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Craftiosity – Beeswax Wraps and Bag

I’m sticking with the beeswax theme this week, but moving on to the August box from Craftiosity (https://craftiosity.co.uk/) featuring beeswax food wraps and an embroidered produce bag.

Included in the kit was:

  • Fabric squares x2
  • Beeswax pellets
  • Greaseproof paper
  • Cotton bag
  • Embroidery thread
  • Needle
  • Paper template

The fabric squares were actually missing from my box when I opened it up, which obviously can happen when so many boxes are being packed at once, but I got in touch with the lovely ladies at Craftiosity via Instagram and they sent out a couple of squares for me in the post straight away. The level of customer service I received from them was fantastic!

The process for making the wraps was so simple. I was amazed at how simple it was the last time I made them, but this was even easier! As the beeswax was already in pellets I didn’t have to worry about grating it or melting it down and there were no ovens involved. All you had to do was scatter the beeswax over the fabric and iron it between two pieces of parchment, ensuring that there were no bare patches. There was plenty of wax left over to create more wraps with your own fabric or to save and reseal these ones when the wax wears off a bit as they don’t last forever.

The embroidered bag was another quick project. Whilst I do like to get involved in a good big craft project, sometimes it is nice to have something that will take less than an hour to sit down and do with a nice cup of tea! The design was traced onto the bag using a pencil and then embroidered over using a combination of back stitch and satin stitch. Obviously it was a bit tricky embroidering inside the bag, but by positioning the design near the top rather than right in the middle there was a bit more room to manoeuvre. I also absolutely love the colour change embroidery thread provided in the kit. I have used it in another project recently and just think it gives a great effect to a piece of sewing. 

I think I might use the bag to store my wraps in as I never know where to keep them. I had so much fun completing the two projects in this kit and also feel very eco-friendly making something reusable and plastic free!                                                                                          

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Craft Box Club – Sand Cast Candles

One of the things I like most about Craft Box Club (https://craftboxclub.co.uk/) is that their crafts are really original and even if I have done it before, there’s always a new technique. I think a lot of the originality is driven by Adam’s quest for plastic free crafts, which pushes him to be more creative about how things can be achieved. I’ve made quite a few candles in my time, but I have never before made them using sand!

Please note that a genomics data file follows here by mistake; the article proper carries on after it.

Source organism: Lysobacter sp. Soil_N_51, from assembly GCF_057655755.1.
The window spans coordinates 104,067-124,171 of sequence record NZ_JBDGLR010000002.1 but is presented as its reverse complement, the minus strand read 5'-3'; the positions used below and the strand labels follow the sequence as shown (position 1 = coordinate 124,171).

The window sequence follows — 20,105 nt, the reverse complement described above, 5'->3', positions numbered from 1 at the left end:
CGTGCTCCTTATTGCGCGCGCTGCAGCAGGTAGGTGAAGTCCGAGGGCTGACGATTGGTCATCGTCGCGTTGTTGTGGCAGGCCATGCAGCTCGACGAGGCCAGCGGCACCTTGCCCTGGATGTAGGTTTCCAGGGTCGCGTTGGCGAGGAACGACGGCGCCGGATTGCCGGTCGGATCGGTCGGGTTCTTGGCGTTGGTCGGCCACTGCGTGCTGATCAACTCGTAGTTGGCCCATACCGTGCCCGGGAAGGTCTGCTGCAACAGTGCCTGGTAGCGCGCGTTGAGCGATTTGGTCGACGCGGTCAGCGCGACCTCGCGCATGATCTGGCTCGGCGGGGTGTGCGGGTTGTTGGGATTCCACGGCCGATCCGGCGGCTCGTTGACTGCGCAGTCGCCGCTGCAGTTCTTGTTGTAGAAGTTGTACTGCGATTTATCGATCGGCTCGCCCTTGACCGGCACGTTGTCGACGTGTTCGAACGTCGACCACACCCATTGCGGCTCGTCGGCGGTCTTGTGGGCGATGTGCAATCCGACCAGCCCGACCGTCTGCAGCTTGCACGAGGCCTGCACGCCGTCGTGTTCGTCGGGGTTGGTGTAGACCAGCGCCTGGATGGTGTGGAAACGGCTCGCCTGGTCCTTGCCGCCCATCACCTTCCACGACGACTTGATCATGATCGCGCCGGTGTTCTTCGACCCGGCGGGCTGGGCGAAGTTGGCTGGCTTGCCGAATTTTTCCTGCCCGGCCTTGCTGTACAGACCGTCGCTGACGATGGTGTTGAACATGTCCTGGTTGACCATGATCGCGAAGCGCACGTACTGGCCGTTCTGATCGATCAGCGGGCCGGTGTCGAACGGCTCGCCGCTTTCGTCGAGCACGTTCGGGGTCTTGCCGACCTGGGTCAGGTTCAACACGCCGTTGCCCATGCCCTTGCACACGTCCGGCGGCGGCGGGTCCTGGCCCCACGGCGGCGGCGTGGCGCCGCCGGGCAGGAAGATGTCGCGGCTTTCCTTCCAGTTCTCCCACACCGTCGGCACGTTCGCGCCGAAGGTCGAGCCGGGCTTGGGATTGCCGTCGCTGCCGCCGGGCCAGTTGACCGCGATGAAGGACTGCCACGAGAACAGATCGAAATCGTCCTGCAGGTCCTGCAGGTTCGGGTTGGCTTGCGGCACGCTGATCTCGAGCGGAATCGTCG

Included in this kit was:

  • Big jar
  • Small jar
  • Sand
  • Cardboard tube
  • Beeswax blocks x6
  • Cocktail sticks
  • String
  • Peg
  • Ribbon
  • Shells
  • Wicks x3

I think what was really great about this box was the recycling of all the parts; the big jar was used to melt the wax in but was later turned into a candle holder and it’s lid was used for the tea light, the small jar was used to create the mould for the tea light and was then turned into a candle. Even the sand used to cast the candles was then reused as decoration at the end. Plus, you got to pretend like you were making sandcastles at the beach! 

The wax does take a little while to melt, so there is a bit of waiting around with candle making, but whilst I was waiting I made the moulds by packing the wet sand into a bowl to create the shape I wanted for my candles using the smaller hexagonal jar for the tea light and the cardboard tube to make a taller, round candle. The third candle was made by anchoring the wick to the bottom of the small jar and pouring the wax directly in.

In the instruction video Adam does mention that sinkholes can occur so to reserve a little wax to refill them. I left my candles to set overnight and in the morning I found that two of them had holes so I filled them up and left them to set again. I always think it is reassuring when the instructions mention things that can go wrong and how to fix them, otherwise its hard to know what to do if something unexpected happens, especially if you’ve never done that craft before. 

Another part of the instruction video I thought was particularly helpful was during the decorating stage where you have to make a slip knot to tie the string around the top of the jar and the video was done in slow motion so you could clearly see how it was tied.

Being yellow, the beeswax candles really lent themselves to the beach theme and using the shells, string and hessian ribbon gave them a nice rustic feel along with the sand. I can totally imagine them on the terrace of someone’s beach house as the sun sets over the waves… The only problem is how to transport them without spilling sand everywhere!